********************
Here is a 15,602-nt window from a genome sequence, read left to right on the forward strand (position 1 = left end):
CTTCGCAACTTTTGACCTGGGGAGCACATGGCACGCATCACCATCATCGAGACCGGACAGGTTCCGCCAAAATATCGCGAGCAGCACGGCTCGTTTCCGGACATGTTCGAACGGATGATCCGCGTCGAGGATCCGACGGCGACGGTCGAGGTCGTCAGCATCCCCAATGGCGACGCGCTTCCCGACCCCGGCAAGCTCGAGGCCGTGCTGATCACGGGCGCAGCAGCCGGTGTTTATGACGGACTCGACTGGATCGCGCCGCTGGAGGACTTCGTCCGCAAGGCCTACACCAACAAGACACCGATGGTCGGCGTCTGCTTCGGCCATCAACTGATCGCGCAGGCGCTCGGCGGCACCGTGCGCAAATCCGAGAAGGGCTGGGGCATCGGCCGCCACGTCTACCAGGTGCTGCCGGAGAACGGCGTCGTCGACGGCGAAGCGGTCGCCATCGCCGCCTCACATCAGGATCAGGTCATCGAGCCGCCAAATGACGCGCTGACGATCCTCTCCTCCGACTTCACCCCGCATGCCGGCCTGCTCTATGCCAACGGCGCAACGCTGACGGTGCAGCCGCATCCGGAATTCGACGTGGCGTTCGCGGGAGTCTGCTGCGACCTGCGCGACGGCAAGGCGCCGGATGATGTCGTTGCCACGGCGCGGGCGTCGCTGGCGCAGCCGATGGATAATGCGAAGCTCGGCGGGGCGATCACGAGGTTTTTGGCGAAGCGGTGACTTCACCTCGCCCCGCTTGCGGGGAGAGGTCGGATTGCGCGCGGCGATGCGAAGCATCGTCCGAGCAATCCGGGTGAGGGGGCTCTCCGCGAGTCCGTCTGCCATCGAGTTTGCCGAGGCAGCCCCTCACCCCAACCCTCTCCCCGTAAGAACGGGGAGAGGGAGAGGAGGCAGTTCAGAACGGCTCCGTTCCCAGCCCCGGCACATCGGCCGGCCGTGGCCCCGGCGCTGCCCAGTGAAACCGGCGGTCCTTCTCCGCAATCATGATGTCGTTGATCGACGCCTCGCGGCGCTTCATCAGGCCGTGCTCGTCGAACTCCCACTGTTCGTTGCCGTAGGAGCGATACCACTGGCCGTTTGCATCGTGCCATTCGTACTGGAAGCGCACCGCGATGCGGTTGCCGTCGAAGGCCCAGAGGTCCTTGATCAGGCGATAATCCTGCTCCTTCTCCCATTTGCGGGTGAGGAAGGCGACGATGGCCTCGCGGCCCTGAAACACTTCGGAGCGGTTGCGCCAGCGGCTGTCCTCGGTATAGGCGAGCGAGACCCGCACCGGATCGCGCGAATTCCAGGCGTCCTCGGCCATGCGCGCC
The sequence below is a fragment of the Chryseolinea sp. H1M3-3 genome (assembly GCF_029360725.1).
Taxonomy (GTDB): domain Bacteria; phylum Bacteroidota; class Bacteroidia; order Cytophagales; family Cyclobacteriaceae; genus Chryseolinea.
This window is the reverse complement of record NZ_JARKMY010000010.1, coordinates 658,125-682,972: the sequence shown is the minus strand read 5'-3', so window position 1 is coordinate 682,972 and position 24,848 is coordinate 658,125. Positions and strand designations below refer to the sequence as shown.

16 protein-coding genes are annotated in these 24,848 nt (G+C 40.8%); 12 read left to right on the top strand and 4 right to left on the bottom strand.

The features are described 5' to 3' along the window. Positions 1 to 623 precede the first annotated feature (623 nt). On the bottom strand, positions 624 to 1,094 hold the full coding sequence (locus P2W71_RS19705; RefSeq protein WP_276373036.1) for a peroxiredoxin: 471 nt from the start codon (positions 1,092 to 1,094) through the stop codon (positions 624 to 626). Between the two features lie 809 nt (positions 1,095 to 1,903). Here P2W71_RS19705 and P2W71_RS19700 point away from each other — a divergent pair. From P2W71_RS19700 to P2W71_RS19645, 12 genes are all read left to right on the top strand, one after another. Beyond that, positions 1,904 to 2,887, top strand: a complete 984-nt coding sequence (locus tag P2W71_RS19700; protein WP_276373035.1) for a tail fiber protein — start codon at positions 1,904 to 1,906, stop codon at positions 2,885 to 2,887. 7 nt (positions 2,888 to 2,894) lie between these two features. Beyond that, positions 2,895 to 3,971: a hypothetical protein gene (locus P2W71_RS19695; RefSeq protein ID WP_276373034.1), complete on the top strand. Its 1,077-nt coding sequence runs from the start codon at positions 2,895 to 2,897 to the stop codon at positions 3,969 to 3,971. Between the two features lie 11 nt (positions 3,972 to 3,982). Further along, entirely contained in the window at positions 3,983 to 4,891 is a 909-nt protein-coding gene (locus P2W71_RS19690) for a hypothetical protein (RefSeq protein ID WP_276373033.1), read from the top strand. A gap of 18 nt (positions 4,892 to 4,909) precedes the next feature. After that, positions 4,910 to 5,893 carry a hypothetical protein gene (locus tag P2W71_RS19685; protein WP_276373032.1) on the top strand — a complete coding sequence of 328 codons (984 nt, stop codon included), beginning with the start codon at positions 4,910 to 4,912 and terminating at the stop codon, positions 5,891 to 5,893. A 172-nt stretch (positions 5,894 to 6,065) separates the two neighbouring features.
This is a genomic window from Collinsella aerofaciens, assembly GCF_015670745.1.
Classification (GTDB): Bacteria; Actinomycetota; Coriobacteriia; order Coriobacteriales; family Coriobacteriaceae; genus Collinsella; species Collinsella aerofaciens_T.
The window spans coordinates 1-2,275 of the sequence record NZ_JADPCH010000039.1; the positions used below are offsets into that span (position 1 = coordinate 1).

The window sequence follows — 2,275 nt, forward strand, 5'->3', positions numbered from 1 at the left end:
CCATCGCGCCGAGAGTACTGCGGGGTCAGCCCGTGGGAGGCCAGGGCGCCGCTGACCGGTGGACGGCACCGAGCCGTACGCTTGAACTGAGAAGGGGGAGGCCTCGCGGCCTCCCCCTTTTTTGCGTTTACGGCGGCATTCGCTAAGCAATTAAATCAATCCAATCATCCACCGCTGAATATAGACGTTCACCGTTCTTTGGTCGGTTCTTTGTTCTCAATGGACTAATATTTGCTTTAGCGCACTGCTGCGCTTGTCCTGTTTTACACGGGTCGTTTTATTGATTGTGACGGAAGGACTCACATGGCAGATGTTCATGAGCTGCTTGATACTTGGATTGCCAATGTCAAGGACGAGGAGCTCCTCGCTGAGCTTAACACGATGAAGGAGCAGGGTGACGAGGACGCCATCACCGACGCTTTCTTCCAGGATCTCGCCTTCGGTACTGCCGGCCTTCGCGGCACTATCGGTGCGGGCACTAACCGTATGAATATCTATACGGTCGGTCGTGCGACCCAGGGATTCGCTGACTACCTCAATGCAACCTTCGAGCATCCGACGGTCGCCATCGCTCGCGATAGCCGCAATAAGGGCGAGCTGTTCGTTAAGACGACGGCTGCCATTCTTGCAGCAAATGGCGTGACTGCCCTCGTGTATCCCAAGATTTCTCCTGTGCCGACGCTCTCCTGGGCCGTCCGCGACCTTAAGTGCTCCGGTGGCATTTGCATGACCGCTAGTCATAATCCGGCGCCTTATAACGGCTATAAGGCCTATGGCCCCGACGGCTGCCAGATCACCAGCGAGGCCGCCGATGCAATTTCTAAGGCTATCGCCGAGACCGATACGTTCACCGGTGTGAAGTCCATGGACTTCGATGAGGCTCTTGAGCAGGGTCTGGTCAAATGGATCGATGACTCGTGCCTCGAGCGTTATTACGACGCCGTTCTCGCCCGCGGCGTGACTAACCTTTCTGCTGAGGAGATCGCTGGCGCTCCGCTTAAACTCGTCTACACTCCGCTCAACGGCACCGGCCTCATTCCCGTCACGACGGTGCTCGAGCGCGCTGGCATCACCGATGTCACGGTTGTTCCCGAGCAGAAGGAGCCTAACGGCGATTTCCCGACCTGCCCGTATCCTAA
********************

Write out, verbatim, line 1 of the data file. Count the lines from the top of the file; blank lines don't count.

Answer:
Here is a 15,602-nt window from a genome sequence, read left to right on the forward strand (position 1 = left end):